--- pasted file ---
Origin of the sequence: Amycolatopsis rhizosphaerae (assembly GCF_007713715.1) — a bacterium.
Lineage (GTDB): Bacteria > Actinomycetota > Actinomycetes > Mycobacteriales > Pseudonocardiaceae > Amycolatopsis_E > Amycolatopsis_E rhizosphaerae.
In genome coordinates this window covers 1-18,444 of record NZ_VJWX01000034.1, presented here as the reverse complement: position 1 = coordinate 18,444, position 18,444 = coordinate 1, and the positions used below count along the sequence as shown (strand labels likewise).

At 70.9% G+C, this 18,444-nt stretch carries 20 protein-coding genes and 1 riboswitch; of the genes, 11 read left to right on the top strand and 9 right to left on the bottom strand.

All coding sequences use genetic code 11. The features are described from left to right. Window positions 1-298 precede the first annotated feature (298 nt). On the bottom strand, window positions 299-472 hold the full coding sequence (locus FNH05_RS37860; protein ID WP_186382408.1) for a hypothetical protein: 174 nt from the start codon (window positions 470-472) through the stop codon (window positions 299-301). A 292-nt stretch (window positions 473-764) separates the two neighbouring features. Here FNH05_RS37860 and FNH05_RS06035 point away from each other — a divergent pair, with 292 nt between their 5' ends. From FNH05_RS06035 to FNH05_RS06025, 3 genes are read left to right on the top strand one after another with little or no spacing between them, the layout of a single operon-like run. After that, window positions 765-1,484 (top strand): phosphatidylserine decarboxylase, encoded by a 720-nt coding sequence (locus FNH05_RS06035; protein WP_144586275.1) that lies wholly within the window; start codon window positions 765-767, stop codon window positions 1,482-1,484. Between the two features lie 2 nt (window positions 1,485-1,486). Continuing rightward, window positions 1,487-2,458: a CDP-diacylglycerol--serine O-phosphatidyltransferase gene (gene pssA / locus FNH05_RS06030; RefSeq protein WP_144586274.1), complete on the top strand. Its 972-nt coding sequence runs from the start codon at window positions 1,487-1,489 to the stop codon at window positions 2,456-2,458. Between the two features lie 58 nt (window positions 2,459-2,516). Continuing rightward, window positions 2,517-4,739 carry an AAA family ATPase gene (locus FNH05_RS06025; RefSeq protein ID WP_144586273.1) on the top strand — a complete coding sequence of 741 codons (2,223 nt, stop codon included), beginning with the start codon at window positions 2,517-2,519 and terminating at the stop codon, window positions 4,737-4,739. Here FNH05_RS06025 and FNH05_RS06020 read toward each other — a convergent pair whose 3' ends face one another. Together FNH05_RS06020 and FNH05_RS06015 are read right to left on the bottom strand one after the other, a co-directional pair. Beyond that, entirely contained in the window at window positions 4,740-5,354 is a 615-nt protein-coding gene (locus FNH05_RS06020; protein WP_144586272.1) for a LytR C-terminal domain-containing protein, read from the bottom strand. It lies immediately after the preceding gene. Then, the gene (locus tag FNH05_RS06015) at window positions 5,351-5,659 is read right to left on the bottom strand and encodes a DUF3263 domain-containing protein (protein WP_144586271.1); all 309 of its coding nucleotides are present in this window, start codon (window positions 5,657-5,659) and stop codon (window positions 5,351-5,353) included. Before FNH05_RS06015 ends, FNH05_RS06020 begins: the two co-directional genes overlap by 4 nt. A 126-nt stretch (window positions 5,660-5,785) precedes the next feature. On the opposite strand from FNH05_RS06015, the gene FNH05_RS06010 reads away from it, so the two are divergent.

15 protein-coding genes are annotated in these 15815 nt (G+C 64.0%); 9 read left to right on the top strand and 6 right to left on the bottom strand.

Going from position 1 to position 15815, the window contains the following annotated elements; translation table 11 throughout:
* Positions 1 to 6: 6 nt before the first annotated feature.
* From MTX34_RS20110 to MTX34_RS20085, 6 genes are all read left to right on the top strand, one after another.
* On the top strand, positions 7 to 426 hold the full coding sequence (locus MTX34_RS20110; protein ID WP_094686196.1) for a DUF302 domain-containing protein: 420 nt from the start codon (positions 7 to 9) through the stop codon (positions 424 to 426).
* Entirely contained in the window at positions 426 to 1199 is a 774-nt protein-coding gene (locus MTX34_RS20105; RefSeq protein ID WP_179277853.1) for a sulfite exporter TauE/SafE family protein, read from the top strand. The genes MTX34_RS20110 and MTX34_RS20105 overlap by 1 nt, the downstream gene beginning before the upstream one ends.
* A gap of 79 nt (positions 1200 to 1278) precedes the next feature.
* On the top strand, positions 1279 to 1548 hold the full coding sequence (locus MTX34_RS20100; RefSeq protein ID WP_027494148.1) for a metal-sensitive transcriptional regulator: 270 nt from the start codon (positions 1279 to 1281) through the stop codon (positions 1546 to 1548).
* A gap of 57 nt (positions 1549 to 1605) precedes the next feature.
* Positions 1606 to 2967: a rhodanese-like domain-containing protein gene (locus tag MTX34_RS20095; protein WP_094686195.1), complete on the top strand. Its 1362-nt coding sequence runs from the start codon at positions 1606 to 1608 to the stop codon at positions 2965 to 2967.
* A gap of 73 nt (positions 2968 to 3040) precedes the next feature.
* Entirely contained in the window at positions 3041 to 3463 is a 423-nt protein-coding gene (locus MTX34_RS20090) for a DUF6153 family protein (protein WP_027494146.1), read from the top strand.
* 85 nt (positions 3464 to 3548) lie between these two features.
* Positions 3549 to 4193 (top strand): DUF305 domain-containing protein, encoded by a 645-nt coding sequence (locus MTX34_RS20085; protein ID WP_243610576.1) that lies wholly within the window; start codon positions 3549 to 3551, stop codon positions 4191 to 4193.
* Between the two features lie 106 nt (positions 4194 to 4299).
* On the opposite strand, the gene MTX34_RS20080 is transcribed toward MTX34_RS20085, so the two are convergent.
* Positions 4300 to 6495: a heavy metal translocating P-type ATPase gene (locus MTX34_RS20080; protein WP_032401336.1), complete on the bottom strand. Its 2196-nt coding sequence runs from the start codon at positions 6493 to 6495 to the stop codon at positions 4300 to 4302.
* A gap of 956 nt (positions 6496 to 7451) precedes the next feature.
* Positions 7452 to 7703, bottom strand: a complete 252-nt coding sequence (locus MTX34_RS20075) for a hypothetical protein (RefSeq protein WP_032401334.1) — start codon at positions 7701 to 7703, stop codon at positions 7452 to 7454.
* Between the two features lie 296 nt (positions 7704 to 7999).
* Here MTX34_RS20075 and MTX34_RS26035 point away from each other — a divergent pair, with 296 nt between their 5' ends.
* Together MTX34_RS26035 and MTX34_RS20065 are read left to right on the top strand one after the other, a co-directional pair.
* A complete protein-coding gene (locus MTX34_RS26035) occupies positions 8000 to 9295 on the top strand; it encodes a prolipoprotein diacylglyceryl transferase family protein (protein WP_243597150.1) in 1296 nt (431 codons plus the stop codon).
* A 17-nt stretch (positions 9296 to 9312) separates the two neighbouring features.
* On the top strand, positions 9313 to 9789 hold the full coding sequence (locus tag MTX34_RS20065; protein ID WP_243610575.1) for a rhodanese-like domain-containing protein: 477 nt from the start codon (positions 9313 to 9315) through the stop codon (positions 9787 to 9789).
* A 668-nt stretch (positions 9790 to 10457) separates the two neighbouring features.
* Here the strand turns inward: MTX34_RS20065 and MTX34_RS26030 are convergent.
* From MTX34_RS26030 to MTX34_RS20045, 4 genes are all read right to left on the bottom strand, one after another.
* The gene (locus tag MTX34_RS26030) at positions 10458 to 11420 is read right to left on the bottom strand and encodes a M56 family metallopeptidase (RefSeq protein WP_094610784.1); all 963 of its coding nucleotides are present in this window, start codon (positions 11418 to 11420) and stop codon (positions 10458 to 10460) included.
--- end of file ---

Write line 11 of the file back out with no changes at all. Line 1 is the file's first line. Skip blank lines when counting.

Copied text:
* Entirely contained in the window at positions 426 to 1199 is a 774-nt protein-coding gene (locus MTX34_RS20105; RefSeq protein ID WP_179277853.1) for a sulfite exporter TauE/SafE family protein, read from the top strand. The genes MTX34_RS20110 and MTX34_RS20105 overlap by 1 nt, the downstream gene beginning before the upstream one ends.